> Abuse" often, but this would be a case of it.
If there is a stated semantic for BOX, then that's how it would be used.
I don't believe there is an equivalent right now for that result; if there
were I'd suggest a straight alias to that from the ICADD BOX.

I think "Tag Abuse" syndrome is actually the opposite. In my mind it's
the situation in which one uses the wrong element to achieve some
sort of visual effect. I'm saying there is an effect we want -- the concept
of the sidebar -- and concocting it any way but through a specific element
would be a case of Tag Abuse.

> | The State of Texas has established that textbook publishers must supply
> | texts (by a certain date) only in SGML. They prefer the AAP Book DTD
> | since it was designed by book publishers for trade books -- not because
> | it has the fixed attributes. Alternatively, a publisher can use *any*
> | DTD, insert the fixed attributes, and deliver files with ICADD markup.
> Then we're home free. As fixed atts are added to more and more
> common DTDs, the need, even desireability, of encoding docs in
> ICADD-DTD markup disappears.

That's very true. ICADD markup is intended to be a temporary phase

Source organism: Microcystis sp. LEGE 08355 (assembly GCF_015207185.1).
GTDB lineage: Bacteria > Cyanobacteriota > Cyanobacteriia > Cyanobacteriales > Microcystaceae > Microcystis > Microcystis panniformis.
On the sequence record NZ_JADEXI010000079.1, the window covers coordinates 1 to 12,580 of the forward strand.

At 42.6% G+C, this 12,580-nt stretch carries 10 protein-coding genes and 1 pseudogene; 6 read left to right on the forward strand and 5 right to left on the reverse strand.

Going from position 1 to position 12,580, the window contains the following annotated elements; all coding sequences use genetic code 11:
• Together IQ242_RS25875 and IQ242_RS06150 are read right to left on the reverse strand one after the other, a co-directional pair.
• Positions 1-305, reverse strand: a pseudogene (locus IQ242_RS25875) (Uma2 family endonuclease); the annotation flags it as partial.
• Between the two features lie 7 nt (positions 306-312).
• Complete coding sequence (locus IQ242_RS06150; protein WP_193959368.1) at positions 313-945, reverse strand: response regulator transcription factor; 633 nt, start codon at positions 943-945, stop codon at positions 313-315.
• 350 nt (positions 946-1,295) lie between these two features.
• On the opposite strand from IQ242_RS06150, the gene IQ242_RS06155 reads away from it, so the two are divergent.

that a document passes through on its way to a Braille printer etc. It is
absolutely *not* rich enough for storage and retrieval of valuable

> Do I understand correctly from this
> and your previous postings that while the ICADD DTD is an ISO
> standard it's not considered fully cooked (or more kindly, early
> revisions are considered useful)? Rather different from most
> ISO standanrds.
It's an "informative" part of the standard and appears in an Annex.
It intentionally leaves uncooked the table handling and the math,
but otherwise is considered to be stable. People have built Braille
software that reads ICADD files and people are using it in production
today. It seems to work just fine for its stated purposes.

> | All I'm hoping will happen is for HTML to include the handful of ICADD
> | elements that don't map directly to existing HTML elements; for
> | browser-makers to alias the handful of isomorphic elements; and for
> | agreement from everyone (and comments thus far suggest that this *is*
> | agreed) that we can publish HTML 2.0 with the SDA attributes built in.
> | (That's work I'll do as whatever moment seems right.)
> I now understand much better, Yuri; let's mull over this mapping
> problem some more and see if we can get a better result. Would it
> be too difficult to map-on-the-fly a BOX to a new HTML instance
> with a link to it that has "See Sidebar" as its hot spot? After
> all, a sidebar is really only out-of-flow material, often allowed
> to float in the context of page composition; we don't need to
> worry about floats online, and we can reproduce the effect of
> being out of flow by linking.

No, I don't think it would be too difficult, but my position is that this
should be a question for a browser implementor, not for a DTD writer.
That's presentation; as far as I'm concerned, SIDEBAR is a *logical
construct* which, along with LIST HEADING, AUTHOR, INK PRINT
PAGE and PAGE REFERENCE, make sense in a forthcoming HTML
-- even if only in a ICADD marked section which is defaulted to